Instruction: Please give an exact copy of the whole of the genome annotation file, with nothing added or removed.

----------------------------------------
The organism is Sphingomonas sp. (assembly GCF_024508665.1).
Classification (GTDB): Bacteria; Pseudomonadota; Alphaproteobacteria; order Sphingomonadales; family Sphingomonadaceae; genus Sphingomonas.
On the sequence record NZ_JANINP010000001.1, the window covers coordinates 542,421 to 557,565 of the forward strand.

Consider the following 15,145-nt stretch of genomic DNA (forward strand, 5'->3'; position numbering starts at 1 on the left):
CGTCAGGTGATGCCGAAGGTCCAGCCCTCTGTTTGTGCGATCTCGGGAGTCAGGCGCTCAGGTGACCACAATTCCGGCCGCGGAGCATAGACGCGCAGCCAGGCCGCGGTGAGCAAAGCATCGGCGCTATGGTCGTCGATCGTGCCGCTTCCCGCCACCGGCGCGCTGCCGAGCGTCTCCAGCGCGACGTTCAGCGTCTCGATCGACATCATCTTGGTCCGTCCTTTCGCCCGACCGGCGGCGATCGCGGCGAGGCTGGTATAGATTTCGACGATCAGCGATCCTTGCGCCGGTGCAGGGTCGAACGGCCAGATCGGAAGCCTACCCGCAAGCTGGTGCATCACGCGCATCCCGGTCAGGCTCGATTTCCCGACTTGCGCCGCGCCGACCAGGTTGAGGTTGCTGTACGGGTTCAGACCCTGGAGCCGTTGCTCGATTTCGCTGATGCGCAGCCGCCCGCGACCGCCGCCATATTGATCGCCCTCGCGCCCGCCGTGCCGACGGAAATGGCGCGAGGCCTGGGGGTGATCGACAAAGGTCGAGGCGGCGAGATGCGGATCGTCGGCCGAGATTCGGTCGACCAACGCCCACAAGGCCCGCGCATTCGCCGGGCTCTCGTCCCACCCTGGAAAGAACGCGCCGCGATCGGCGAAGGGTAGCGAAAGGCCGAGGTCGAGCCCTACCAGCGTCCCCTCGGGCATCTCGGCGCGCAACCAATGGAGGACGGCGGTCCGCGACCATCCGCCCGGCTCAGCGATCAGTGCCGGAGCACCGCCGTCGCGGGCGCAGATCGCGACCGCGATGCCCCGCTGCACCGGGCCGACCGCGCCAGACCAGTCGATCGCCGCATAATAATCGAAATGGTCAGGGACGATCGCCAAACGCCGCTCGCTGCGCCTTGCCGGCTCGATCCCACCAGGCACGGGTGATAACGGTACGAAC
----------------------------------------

The organism is Sphingomonas sp. (assembly GCF_024508665.1).
Classification (GTDB): Bacteria; Pseudomonadota; Alphaproteobacteria; order Sphingomonadales; family Sphingomonadaceae; genus Sphingomonas.
On the sequence record NZ_JANINP010000001.1, the window covers coordinates 542,421 to 557,565 of the forward strand.

Consider the following 15,145-nt stretch of genomic DNA (forward strand, 5'->3'; position numbering starts at 1 on the left):
CGTCAGGTGATGCCGAAGGTCCAGCCCTCTGTTTGTGCGATCTCGGGAGTCAGGCGCTCAGGTGACCACAATTCCGGCCGCGGAGCATAGACGCGCAGCCAGGCCGCGGTGAGCAAAGCATCGGCGCTATGGTCGTCGATCGTGCCGCTTCCCGCCACCGGCGCGCTGCCGAGCGTCTCCAGCGCGACGTTCAGCGTCTCGATCGACATCATCTTGGTCCGTCCTTTCGCCCGACCGGCGGCGATCGCGGCGAGGCTGGTATAGATTTCGACGATCAGCGATCCTTGCGCCGGTGCAGGGTCGAACGGCCAGATCGGAAGCCTACCCGCAAGCTGGTGCATCACGCGCATCCCGGTCAGGCTCGATTTCCCGACTTGCGCCGCGCCGACCAGGTTGAGGTTGCTGTACGGGTTCAGACCCTGGAGCCGTTGCTCGATTTCGCTGATGCGCAGCCGCCCGCGACCGCCGCCATATTGATCGCCCTCGCGCCCGCCGTGCCGACGGAAATGGCGCGAGGCCTGGGGGTGATCGACAAAGGTCGAGGCGGCGAGATGCGGATCGTCGGCCGAGATTCGGTCGACCAACGCCCACAAGGCCCGCGCATTCGCCGGGCTCTCGTCCCACCCTGGAAAGAACGCGCCGCGATCGGCGAAGGGTAGCGAAAGGCCGAGGTCGAGCCCTACCAGCGTCCCCTCGGGCATCTCGGCGCGCAACCAATGGAGGACGGCGGTCCGCGACCATCCGCCCGGCTCAGCGATCAGTGCCGGAGCACCGCCGTCGCGGGCGCAGATCGCGACCGCGATGCCCCGCTGCACCGGGCCGACCGCGCCAGACCAGTCGATCGCCGCATAATAATCGAAATGGTCAGGGACGATCGCCAAACGCCGCTCGCTGCGCCTTGCCGGCTCGATCCCACCAGGCACGGGTGATAACGGTACGAAC